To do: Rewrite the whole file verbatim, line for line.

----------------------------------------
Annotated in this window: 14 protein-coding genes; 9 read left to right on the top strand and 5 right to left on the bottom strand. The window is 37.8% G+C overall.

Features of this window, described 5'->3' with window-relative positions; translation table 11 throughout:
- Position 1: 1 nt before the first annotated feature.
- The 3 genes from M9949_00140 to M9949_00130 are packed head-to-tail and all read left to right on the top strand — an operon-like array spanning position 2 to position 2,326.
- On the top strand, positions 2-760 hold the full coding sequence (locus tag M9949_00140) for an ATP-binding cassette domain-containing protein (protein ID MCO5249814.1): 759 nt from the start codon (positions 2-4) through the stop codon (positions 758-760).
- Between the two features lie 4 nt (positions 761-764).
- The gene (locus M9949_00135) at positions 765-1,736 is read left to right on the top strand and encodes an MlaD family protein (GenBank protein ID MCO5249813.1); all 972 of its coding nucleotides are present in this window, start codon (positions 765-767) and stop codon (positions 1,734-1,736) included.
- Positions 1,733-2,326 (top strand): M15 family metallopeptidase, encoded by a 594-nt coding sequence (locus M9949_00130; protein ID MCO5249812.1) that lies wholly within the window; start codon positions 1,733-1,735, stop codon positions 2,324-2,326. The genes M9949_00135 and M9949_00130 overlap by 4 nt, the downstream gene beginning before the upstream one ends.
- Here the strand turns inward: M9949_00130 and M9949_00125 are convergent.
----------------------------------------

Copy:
Annotated in this window: 14 protein-coding genes; 9 read left to right on the top strand and 5 right to left on the bottom strand. The window is 37.8% G+C overall.

Features of this window, described 5'->3' with window-relative positions; translation table 11 throughout:
- Position 1: 1 nt before the first annotated feature.
- The 3 genes from M9949_00140 to M9949_00130 are packed head-to-tail and all read left to right on the top strand — an operon-like array spanning position 2 to position 2,326.
- On the top strand, positions 2-760 hold the full coding sequence (locus tag M9949_00140) for an ATP-binding cassette domain-containing protein (protein ID MCO5249814.1): 759 nt from the start codon (positions 2-4) through the stop codon (positions 758-760).
- Between the two features lie 4 nt (positions 761-764).
- The gene (locus M9949_00135) at positions 765-1,736 is read left to right on the top strand and encodes an MlaD family protein (GenBank protein ID MCO5249813.1); all 972 of its coding nucleotides are present in this window, start codon (positions 765-767) and stop codon (positions 1,734-1,736) included.
- Positions 1,733-2,326 (top strand): M15 family metallopeptidase, encoded by a 594-nt coding sequence (locus M9949_00130; protein ID MCO5249812.1) that lies wholly within the window; start codon positions 1,733-1,735, stop codon positions 2,324-2,326. The genes M9949_00135 and M9949_00130 overlap by 4 nt, the downstream gene beginning before the upstream one ends.
- Here the strand turns inward: M9949_00130 and M9949_00125 are convergent.